June 6, 2012

Life with Father

My father was there to pick me up when I fell as a child. I was uncoordinated and frequently fell off my blue and white bike, sled, swing set or I skinned my knee tripping over something in the yard. He would scoop me up with his strong, tanned arms and say in one comforting breath, “You’re alright.”
Three months ago my mother died. Next Monday they would have been married 57 years. The greatest achievement of his life —an equally accomplished life—was taking care of my
mother during the decade of vascular dementia. She fell in their apartment on a weekend day, and he could no longer lift her. She spent three weeks in a skilled care facility, in the same building as the apartment, and then she passed away with the love of her life at her side.
He is a remarkable man.
And he drives me absolutely crazy.
I promised to take him to New England to visit my mother’s only sister, who is too infirm to travel anymore. That wasn’t good enough. He’s always busy and always scheduling things. Knowing I was making the 250-mile trip from my home before we go the airport tomorrow, he scheduled a medical test for today that required deep sedation.
And I wanted to be here. I fiddled with my schedule to make it work.
You have to know my father to understand why he would have a test like this the day before a vacation. If something needs to be done, it needs to be done now. This is what we call “Bill Time.”
Today at six a.m. he was driving his ancient sedan (“You are only here to drive me home,” he said) to the local hospital for the test.
(Six a.m. Eastern Time is five a.m. Central Time. I live in Central Time so it was a bit early to argue with him.) Ben Franklin said it but he continually repeats it, "Early to bed, early to rise, makes a man healthy wealthy and wise."
At the hospital I wouldn’t dare say a word. He pulled out a medication card on which he had meticulously written every pill and every dosage to the amazement of the staff. He knew every drill and went through the admitting process with the mental agility of someone a third his age. When each staff member quizzed him repeatedly on the same questions, he could recite whatever they wanted. List of surgeries. Back to 1932 on his club foot at Riley Hospital. Emergency appendix removal four months before I was born, 1957.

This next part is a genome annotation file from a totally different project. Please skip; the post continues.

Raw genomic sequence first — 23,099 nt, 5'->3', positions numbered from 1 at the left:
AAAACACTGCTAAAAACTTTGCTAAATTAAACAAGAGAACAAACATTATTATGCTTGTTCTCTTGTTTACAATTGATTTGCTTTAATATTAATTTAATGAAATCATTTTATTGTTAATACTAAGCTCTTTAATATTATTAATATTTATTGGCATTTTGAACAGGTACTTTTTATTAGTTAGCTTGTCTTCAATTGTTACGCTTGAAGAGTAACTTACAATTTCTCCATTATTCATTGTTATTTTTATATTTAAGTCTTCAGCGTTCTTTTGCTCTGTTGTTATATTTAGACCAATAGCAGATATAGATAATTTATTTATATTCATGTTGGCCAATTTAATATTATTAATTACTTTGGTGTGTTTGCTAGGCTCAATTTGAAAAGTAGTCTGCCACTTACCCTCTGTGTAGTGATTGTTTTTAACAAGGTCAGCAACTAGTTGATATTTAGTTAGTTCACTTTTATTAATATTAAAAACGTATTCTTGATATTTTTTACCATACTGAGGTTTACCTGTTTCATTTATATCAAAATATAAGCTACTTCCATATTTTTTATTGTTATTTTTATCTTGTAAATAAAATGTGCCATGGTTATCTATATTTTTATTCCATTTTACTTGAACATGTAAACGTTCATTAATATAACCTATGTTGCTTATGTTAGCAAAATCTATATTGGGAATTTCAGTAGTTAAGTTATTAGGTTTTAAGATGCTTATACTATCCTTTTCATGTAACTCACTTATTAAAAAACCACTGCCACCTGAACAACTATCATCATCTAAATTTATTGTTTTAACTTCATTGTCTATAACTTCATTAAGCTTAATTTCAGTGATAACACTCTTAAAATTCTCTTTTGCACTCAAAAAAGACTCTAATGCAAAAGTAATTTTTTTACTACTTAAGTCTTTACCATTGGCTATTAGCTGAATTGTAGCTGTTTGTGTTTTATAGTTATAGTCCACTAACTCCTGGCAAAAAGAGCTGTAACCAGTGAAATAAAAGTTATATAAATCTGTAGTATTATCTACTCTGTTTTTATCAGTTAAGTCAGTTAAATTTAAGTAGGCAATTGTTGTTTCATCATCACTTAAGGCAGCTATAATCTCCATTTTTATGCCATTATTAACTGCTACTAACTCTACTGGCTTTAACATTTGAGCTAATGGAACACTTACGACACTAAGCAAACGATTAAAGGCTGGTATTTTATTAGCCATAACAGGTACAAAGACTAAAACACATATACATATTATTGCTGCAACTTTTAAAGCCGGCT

He went off for his upper endoscopy and I went to the cafeteria for the first cup of coffee of the day. By the time I came back, they were wheeling him back from the procedure room and he was shamelessly flirting with the nurses. Soon he was discharged and the nurse told me to get the car. Dad was miffed that he had to leave in a wheelchair.
This afternoon he has been through the mail, read his news magazine, held court in the retirement home lobby, talked to a high school classmate (class of ’49) about an upcoming reunion, and wondered if he should do his daily exercise on the “Two-Step” and the treadmill. I had a business call for an hour; he says he slept then.
This would be his definition of "taking it easy."
I’m guessing that most people having anesthesia would sleep most of the day.
This is when I miss my mother. I react to him as he would react to me, because I share his intensity and loudness. My mother could “handle” him in her sweet and quiet way. She would put her foot down gently and tell him to take a nap. She would get out a blanket and tuck him away in his big chair, kiss him on top of his head and turn off all the lights. And he would listen to her.
I’m not my mother, and God, some days I wish I was more like her. He has every day planned for our upcoming trip and I'm afraid he'll run circles around me.
But for today, all I can do is pat his hand and tell him, “Dad, you’re alright” in one quick breath before he falls asleep in his chair.Today's post on Open Salon.com